Illinois 4H Foundation Illinois 4H Foundation Illinois 4H Foundation
Give to the 4-H Foundation

You are here

These Robots Make Healthy Choices

Tuesday, May 23, 2017

Usually, a “404” website error spells trouble, but in the case of Illinois 4-H Robotics, “Error 404 Team Name Not Found” is just one of many creative names of teams competing in the state competition held on the state fairgrounds in Springfield.

Nearly 500 youth members in 75 4-H clubs competed in “Healthbot,” the 2017 state 4-H robotics contest held May 6. Many clubs, such as the Broccoli Bots, Fabulous Pineapple Chimps, and Pineapple Power, took their team name from the contest’s healthy living theme.

“Healthbot” encouraged clubs to design robots that simulated healthy tasks, such as filling a plate with fruits and vegetables or exercising, said Keith Jacobs, University of Illinois Extension 4-H STEM specialist who coordinated the contest.

Members of the “Awesome 2.0” 4-H Club of Kendall County met the challenge by programming their robot to select healthy foods based on the color of the food package. Using sensors, the robot avoided “bad” food packaged in red wrappers and chose, instead, healthy food wrapped in green or yellow packages. The club earned reserve champion in the advanced division.

Programming success is only part of a club’s final score. “Robotics is all about ‘co-opertition,’ said Jacobs. He describes the word as a healthy balance of cooperation and competition. “The competition encourages youth to work hard, but cooperating with your teammates and other competitors is more important than winning.”

A large part of the scoring, in fact, is based on how well the team members interact and work together on a team challenge unknown to the participants until they arrive for judging. “Figuring out the challenge isn’t the goal,” Jacobs said. “Working together to consider the options earns the highest points.”

The robotics challenge mimics real work environments in the technology field. Teamwork and problem solving are important skills in the workplace, Jacobs said, and 4-H provides the perfect training ground. Of course, just as in real life, it’s important the robot does what it’s supposed to do, so performance on the competition tables also figures heavily into the day’s events.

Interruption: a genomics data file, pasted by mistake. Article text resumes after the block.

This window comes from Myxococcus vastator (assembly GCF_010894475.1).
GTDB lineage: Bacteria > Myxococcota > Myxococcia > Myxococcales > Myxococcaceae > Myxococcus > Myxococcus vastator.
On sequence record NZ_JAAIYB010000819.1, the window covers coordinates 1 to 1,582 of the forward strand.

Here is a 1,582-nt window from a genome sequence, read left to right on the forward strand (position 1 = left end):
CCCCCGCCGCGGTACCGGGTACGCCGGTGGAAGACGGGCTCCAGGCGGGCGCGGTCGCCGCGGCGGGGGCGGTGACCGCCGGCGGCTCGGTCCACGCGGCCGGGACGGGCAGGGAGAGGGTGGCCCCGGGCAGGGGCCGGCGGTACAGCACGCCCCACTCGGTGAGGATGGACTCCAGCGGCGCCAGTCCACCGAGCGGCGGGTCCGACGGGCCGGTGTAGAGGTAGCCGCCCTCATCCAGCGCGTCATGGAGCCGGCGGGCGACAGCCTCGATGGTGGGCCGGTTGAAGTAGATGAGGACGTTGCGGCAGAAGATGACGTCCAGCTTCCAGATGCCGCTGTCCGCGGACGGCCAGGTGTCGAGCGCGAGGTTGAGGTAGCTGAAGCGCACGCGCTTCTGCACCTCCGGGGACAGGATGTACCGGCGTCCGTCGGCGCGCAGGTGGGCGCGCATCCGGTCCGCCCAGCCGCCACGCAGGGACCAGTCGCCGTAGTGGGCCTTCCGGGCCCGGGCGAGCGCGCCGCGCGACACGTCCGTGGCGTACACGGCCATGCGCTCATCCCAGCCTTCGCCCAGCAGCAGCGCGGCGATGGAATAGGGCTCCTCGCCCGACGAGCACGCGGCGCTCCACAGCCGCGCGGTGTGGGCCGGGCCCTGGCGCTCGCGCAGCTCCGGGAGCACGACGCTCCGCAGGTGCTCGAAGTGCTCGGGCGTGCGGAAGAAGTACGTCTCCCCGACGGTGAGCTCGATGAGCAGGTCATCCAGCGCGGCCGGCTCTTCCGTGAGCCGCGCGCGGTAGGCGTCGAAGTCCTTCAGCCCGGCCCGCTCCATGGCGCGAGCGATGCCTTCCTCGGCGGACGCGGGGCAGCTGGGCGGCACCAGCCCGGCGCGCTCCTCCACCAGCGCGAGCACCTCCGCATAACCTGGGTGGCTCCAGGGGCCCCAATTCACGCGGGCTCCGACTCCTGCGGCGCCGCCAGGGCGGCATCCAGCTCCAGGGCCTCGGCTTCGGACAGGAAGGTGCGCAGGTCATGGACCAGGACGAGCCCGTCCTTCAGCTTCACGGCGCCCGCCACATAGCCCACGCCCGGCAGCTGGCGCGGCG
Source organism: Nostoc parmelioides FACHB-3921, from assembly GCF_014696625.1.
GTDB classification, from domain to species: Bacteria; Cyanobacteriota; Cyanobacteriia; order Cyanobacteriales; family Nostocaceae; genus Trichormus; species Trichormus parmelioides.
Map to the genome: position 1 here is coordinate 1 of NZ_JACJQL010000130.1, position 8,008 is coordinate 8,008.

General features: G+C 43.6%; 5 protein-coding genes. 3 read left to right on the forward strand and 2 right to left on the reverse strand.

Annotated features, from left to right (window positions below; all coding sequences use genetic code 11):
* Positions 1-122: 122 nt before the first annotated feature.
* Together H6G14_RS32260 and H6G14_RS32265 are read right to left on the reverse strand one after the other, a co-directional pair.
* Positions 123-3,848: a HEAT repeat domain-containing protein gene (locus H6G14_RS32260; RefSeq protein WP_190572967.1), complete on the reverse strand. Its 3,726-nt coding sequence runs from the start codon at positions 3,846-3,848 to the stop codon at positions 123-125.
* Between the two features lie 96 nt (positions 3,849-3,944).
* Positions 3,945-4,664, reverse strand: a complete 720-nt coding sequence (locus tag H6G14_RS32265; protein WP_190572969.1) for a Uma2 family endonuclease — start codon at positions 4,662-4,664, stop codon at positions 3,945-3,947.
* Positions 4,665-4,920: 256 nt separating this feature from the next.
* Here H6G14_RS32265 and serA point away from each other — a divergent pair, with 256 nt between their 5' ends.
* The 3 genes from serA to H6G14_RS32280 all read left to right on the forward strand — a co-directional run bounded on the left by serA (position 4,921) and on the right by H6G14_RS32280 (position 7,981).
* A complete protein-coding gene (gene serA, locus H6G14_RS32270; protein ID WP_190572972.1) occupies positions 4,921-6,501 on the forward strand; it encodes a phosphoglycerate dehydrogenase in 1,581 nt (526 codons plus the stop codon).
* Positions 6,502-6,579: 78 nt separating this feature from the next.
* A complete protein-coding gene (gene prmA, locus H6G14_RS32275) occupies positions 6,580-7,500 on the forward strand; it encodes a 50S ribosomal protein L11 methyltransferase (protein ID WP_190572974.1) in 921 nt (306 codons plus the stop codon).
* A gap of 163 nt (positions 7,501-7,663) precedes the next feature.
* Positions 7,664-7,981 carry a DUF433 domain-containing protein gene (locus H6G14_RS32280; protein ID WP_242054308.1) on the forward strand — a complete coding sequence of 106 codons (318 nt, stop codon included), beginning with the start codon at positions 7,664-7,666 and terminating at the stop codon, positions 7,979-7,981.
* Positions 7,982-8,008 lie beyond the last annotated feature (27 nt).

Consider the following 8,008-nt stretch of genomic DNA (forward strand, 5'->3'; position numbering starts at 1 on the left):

Once the challenge was revealed, clubs worked for weeks to build and program robots which would earn as many points as possible during a timed 3-minute run. Clubs also received credit for their creativity in designing the playing field mat on which the robots perform. Clubs take three attempts at their table runs and make changes after each run to improve on their previous score.

“This type of problem-solving thinking in a short time frame builds competence and confidence in the youth they’ll need for future careers,” Jacobs said.

Robotics was the first exposure to 4-H for many of these science-minded youth. They soon learn that 4-H has many things to offer in addition to 4-H, said Jacobs.

“4-H is an amazing chance to learn new things about this world we live in and an opportunity to make new friends,” said second-year member Aisling Kerr of DuPage County.

For 14-year-old Leticia Gates of the Robotic Rovers in McHenry County, 4-H is “a way to get away from stresses and relax with something I like to do.”

“4-H has been a great way to grow my communication and problem-solving skills,” said John Haskins, 17-year-old member of two clubs, the 4-H Robostorm Club and the Decatur Eagles 4-H Club. “It’s also expanded my artistic creativity and my involvement in the community,” Haskins said.

“4-H embraces every child’s unique talents,” said Lisa Diaz, U of I Extension Assistant Dean and 4-H Director, something echoed by 11-year-old Raymond Burrage of Kane County who said, “4-H is where I can be myself.”

Holly Yee is a school educator in Kane County. “4-H has provided my students with experience that stretched their minds beyond the classroom,” Yee said. “These friendships will last beyond their teen years.”

In addition to competition, the Zip Tie Fighters, an advanced 4-H robotics club from Macon County, demonstrated its advanced robots to the young peers attending the event.

Some clubs receive funding from the Illinois 4-H Foundation and Altria for equipment. The Illinois 4-H Foundation also provides funding for any robotics team which advances to the World's FIRST championship. Elgin-based “got-Robot?” competed in the 2017 world championship.

Rookie Division

  • Best Table Performance Award: Broccoli Bots Team 2
  • Judge’s Award: Broccoli Bots Team 1
  • Team Spirit Award: Joker
  • Teamwork Award: The Sabretooth Mechas
  • Programming Award: CMS Team Inspire
  • Overall Robot Design Award: 4:H Scream Jr.
  • Most Creative Award: Catwoman
  • Champion Award: 4-H Scream Jr.
  • Reserve Champion Award: High Voltage

Level 1 Division

  • Best Table Performance Award: Spocklings
  • Judge’s Award: Androids
  • Team Spirit Award: Mechanical Misfits
  • Teamwork Award: Atomic Chimps
  • Programming Award: Power Surge Blast
  • Overall Robot Design Award: Logan and the ninjas
  • Most Creative Award: Power Surge Storm
  • Champion Award: Ulti-Mat Master Builders
  • Reserve Champion Award: Spirit Peoria

Level 2 Division

  • Best Table Performance Award: Code One
  • Judge’s Award: Fox Formers Team Red
  • Team Spirit Award: The Squad 2.0
  • Teamwork Award: Error 404 Team Name Not Found?
  • Programming Award: Gear Heads
  • Overall Robot Design Award: Iron C.O.R.E
  • Most Creative Award: 4:H S.C.R.E.A.M Seniors
  • Champion Award: Iron C.O.R.E
  • Reserve Champion Award: # Awesome 2.0